How Did Odd Lobster Get Six Claws?

We dare you to high five this lobster.

Amazingly, you could. Lola, a 4-pound (1.8-kilogram) lobster with five claws on her left side, was caught off Hyannis, Massachusetts, last week by the F/V Rachel Leah (from the TV show Lobster Wars) and donated to Maine State Aquarium in Boothbay Harbor.

lobster picture
Lola was caught last week off Massachusetts. Photograph courtesy Maine State Aquarium

Claw abnormalities occur when a set of regulatory genes that dictate growth give the wrong signal. They also sometimes occur when a lobster regenerates a claw after losing one, experts say.

The multiclawed crustacean got to meet the public briefly before being pulled off display due to health concerns, aquarium manager Aimee Hayden-Roderiques told National Geographic.

Aquarium staff believe that Lola was in the molting process at the time she was caught and was acclimating to the aquarium system, she said.

“It’s standard protocol for us to pull any potentially molting lobster off exhibit for their protection.”

After they shed their exoskeleton, lobsters “become this soft, water balloon-version of a lobster,” and then hide until they regrow their shell, she said. A lot of them eat their old shell to get the calcium necessary to regrow a new one. “We definitely have to keep them separated until they harden enough to be exhibit-worthy again.”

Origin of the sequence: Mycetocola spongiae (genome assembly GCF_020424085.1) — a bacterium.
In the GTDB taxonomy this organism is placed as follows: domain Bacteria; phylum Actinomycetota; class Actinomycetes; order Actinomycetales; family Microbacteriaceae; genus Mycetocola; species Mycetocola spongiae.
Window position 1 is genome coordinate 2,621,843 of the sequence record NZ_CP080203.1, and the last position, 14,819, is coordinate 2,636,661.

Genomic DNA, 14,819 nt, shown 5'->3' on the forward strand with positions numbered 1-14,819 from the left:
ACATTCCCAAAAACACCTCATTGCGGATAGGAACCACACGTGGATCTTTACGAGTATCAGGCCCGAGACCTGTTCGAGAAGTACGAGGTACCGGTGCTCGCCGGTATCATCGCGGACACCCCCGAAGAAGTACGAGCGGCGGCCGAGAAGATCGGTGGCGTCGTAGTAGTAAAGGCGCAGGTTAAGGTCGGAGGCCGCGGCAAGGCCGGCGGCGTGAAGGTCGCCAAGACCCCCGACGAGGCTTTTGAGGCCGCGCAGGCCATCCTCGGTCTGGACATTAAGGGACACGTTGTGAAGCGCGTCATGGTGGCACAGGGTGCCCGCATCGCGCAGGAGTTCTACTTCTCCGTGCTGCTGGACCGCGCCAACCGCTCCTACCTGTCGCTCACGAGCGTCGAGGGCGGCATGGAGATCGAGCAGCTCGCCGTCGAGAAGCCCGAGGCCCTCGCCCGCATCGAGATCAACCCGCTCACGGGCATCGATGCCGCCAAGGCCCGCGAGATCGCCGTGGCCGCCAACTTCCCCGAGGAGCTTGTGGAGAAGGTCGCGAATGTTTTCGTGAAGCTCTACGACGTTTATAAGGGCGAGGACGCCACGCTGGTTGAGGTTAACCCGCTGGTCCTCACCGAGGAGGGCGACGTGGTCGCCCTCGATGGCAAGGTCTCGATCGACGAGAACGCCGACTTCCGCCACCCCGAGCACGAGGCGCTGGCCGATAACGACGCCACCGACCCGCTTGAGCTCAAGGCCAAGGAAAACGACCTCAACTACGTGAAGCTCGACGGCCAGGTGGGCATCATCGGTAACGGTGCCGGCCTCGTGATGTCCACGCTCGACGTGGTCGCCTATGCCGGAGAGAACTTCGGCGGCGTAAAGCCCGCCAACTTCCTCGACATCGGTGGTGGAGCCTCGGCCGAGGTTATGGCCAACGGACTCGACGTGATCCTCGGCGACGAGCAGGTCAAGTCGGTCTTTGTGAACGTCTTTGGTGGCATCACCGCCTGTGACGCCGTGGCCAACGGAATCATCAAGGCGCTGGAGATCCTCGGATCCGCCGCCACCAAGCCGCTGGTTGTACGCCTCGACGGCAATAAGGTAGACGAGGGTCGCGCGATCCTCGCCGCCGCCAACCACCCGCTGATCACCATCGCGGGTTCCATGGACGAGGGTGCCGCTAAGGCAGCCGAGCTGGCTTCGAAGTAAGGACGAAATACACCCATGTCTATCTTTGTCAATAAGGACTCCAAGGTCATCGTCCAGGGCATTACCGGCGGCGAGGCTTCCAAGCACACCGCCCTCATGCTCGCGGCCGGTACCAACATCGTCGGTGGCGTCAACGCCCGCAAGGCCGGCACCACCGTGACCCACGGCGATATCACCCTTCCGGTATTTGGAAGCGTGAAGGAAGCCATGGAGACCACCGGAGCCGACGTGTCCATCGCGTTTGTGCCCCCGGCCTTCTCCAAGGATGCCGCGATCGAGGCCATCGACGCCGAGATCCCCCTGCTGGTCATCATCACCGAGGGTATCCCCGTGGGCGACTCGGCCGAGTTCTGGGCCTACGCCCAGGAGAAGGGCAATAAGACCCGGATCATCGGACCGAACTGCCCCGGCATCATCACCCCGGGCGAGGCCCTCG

lobster picture
Lola’s claws are likely due to a genetic glitch. Photograph courtesy Maine State Aquarium

Hayden-Roderiques added there’s no guarantee that Lola will regrow her unique claw after the molting process. (Also see photo: “Lobster Caught ‘Half-Cooked’ in Maine.”)

An Oddity Among Oddities

Though a six-clawed lobster is an oddity, Lola will be among her own kind there.

That’s because Maine State Aquarium seems to be the place for unique lobsters. The aquarium houses lobsters with a variety of color variations like orange, blue, and calico, as well as a 20-pounder (we assume that one gets lots of dinner invites) and several other lobsters with unique claw mutations. (Read about a bright-blue lobster caught in 2012.)

But Lola is a catch.  Even the aquarium’s seasoned marine scientist, David Libby from the Maine Department of Marine Resources, was so impressed by the six claws that he told the Bangor Daily News that his 40 years of experience with ocean creatures was “apparently not enough.”

What’s more, Lola has to be the friendliest lobster in world… Well, at least she always looks like she’s waving.

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Liz Langley is the award-winning author of Crazy Little Thing: Why Love and Sex Drive Us Mad and has written for many publications including Salon, Details and the Huffington Post. Follow her on Twitter @LizLangley and at www.lizlangley.com

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